80 Tory MPs could decide not to stand in next general election

As the deadline for standing in the 2024 election gets closer, a report shows the Conservative Party may be braced for a mass exodus of MPs.

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The Tories are bracing for as many as 80 MPs opting not to run for the next general election,  The Independent claims.

The claims come as two senior Conservatives have announced they will not run again as an MP in the next general election.

William Wragg, MP for Hazel Grove in Greater Manchester and chair of the Public Administration and Constitutions Affairs select committee, announced his intention to step back after this Parliament ends on Twitter.

“I have made the decision not to stand at the next election.

“I shall continue to represent constituents to the best of my ability in the meantime and thank everyone for their wonderful support over the years,” said Wragg.

The MP was a vocal critic of Boris Johnson. In January, he described the then prime minister’s position as “untenable” and was among the MPs who submitted a letter of no-confidence in Johnson. In October, Wragg publicly demanded that Liz Truss quit as PM.

The same day that Wragg announced his decision, Chloe Smith, MP for Norwich North said she would not be contesting the seat in the next election.

The former work and pensions secretary served in the cabinet during Liz Truss’s brief premiership. Smith has held the Northwich North seat since 2009. She did not give a reason for her departure.

According to The Independent, MPs have until December 5 to inform the Conservative headquarters (CCHQ) if they are planning on standing in the 2024 general election.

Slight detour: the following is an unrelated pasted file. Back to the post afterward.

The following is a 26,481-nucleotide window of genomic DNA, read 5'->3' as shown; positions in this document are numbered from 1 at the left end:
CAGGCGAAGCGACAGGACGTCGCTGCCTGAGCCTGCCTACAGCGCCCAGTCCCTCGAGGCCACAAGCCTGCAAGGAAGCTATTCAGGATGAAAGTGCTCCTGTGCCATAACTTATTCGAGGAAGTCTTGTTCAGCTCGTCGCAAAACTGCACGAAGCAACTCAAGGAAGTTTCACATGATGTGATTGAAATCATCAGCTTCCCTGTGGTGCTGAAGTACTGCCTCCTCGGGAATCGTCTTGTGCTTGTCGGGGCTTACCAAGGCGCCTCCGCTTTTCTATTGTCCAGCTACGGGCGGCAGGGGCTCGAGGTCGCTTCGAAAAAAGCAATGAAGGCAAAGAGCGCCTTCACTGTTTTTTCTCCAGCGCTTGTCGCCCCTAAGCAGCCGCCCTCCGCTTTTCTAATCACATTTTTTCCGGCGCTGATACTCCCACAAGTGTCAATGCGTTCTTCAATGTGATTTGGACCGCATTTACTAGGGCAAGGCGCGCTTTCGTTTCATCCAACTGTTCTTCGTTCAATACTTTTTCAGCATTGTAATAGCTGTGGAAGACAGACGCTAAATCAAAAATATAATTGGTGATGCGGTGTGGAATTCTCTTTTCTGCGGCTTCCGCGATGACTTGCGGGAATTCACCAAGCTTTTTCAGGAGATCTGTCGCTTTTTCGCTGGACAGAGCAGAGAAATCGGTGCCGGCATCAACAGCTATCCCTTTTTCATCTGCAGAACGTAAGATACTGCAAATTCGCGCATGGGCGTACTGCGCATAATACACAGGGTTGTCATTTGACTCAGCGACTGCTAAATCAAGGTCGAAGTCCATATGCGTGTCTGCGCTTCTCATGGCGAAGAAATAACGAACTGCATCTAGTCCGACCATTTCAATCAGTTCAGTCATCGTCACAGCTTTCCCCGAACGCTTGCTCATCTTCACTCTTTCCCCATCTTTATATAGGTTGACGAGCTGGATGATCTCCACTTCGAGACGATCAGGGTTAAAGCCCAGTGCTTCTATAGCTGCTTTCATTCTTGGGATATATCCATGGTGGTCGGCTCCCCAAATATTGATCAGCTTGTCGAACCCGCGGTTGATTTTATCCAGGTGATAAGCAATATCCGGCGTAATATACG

It is estimated that as many as 80 Tory MPs may decide not to run, as Labour ride high in the polls.

“Usually there are 30 or 40 retirees at an election, but it may be slightly higher than that next time, influenced in part by boundary changes,” said polling expert Lord Hayward.

Talking to The Times, one MP said as many as 80 Tory MPs may be expected to quit if it looked like Labour could win a majority, even in close but winnable constituencies.

Labour has been ahead of the Tories in the polls since December last year when stories first emerged about the Downing Street lockdown parties. A series of recent polls have put Labour comfortably ahead of the Conservatives on voting intention.

A poll published in late October put the Tories at 20 percent, 33 points behind Labour at 53 percent, marking the biggest Labour poll lead in 25 years.

Gabrielle Pickard-Whitehead is a contributing editor to Left Foot Forward

Image credit: Pixabay – mounsey

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